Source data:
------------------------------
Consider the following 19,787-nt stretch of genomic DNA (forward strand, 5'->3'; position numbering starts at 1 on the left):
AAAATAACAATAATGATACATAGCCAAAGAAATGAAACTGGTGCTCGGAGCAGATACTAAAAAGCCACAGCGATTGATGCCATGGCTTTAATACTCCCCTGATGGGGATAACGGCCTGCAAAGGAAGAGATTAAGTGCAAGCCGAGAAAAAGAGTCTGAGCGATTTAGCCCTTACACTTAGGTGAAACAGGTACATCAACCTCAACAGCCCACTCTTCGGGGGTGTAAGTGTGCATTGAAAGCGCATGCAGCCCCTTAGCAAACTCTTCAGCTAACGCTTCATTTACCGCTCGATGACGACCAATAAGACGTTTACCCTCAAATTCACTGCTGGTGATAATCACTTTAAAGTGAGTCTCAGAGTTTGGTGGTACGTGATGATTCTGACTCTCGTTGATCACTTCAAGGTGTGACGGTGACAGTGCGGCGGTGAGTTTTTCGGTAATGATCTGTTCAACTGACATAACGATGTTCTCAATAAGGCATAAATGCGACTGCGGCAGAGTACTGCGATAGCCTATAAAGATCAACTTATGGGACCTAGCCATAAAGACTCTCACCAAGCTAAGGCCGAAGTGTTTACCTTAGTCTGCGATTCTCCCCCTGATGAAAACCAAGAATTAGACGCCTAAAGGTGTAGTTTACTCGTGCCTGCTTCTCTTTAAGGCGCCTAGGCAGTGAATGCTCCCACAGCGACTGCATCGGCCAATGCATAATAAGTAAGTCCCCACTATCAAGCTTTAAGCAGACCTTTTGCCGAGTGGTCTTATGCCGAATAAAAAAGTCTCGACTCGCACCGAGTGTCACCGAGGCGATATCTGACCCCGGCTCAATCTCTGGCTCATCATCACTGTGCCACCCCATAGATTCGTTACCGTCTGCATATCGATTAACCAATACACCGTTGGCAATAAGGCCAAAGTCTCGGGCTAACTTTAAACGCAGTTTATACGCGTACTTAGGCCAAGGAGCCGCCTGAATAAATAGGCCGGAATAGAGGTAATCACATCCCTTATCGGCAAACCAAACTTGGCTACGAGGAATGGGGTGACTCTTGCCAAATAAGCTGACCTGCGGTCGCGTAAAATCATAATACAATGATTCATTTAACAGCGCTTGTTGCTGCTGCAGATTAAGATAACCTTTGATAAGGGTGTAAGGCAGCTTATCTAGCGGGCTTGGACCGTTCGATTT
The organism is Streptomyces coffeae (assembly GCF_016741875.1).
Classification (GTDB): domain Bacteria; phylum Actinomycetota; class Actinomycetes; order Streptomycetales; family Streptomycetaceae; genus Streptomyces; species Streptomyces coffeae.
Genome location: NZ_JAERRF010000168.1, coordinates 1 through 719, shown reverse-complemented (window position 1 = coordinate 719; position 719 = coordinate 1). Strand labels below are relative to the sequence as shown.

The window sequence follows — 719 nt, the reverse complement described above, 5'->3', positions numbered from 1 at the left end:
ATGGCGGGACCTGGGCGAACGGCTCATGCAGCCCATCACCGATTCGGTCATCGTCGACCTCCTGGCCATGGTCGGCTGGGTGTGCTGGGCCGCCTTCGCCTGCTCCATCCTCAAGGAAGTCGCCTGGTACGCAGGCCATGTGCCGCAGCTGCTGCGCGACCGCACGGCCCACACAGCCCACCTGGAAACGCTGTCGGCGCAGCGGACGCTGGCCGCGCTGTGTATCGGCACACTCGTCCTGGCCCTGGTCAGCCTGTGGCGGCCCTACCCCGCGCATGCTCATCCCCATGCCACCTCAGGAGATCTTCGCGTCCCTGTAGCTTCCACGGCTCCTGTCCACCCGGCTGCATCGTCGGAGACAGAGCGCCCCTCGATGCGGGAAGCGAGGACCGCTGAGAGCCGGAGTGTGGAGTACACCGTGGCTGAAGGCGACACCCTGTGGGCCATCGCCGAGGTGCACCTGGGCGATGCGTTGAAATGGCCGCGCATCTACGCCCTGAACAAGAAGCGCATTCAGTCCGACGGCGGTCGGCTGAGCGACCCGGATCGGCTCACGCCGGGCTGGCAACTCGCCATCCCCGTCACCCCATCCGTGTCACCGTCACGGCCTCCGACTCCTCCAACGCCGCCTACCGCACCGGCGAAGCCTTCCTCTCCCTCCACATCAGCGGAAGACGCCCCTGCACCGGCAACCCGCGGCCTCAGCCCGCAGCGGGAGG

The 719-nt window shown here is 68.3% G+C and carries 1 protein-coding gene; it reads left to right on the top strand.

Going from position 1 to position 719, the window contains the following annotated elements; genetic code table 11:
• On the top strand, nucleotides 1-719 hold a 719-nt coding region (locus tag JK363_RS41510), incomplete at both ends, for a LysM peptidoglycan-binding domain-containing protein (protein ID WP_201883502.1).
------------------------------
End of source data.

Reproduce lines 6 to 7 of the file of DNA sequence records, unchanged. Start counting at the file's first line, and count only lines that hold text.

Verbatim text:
The window sequence follows — 719 nt, the reverse complement described above, 5'->3', positions numbered from 1 at the left end:
ATGGCGGGACCTGGGCGAACGGCTCATGCAGCCCATCACCGATTCGGTCATCGTCGACCTCCTGGCCATGGTCGGCTGGGTGTGCTGGGCCGCCTTCGCCTGCTCCATCCTCAAGGAAGTCGCCTGGTACGCAGGCCATGTGCCGCAGCTGCTGCGCGACCGCACGGCCCACACAGCCCACCTGGAAACGCTGTCGGCGCAGCGGACGCTGGCCGCGCTGTGTATCGGCACACTCGTCCTGGCCCTGGTCAGCCTGTGGCGGCCCTACCCCGCGCATGCTCATCCCCATGCCACCTCAGGAGATCTTCGCGTCCCTGTAGCTTCCACGGCTCCTGTCCACCCGGCTGCATCGTCGGAGACAGAGCGCCCCTCGATGCGGGAAGCGAGGACCGCTGAGAGCCGGAGTGTGGAGTACACCGTGGCTGAAGGCGACACCCTGTGGGCCATCGCCGAGGTGCACCTGGGCGATGCGTTGAAATGGCCGCGCATCTACGCCCTGAACAAGAAGCGCATTCAGTCCGACGGCGGTCGGCTGAGCGACCCGGATCGGCTCACGCCGGGCTGGCAACTCGCCATCCCCGTCACCCCATCCGTGTCACCGTCACGGCCTCCGACTCCTCCAACGCCGCCTACCGCACCGGCGAAGCCTTCCTCTCCCTCCACATCAGCGGAAGACGCCCCTGCACCGGCAACCCGCGGCCTCAGCCCGCAGCGGGAGG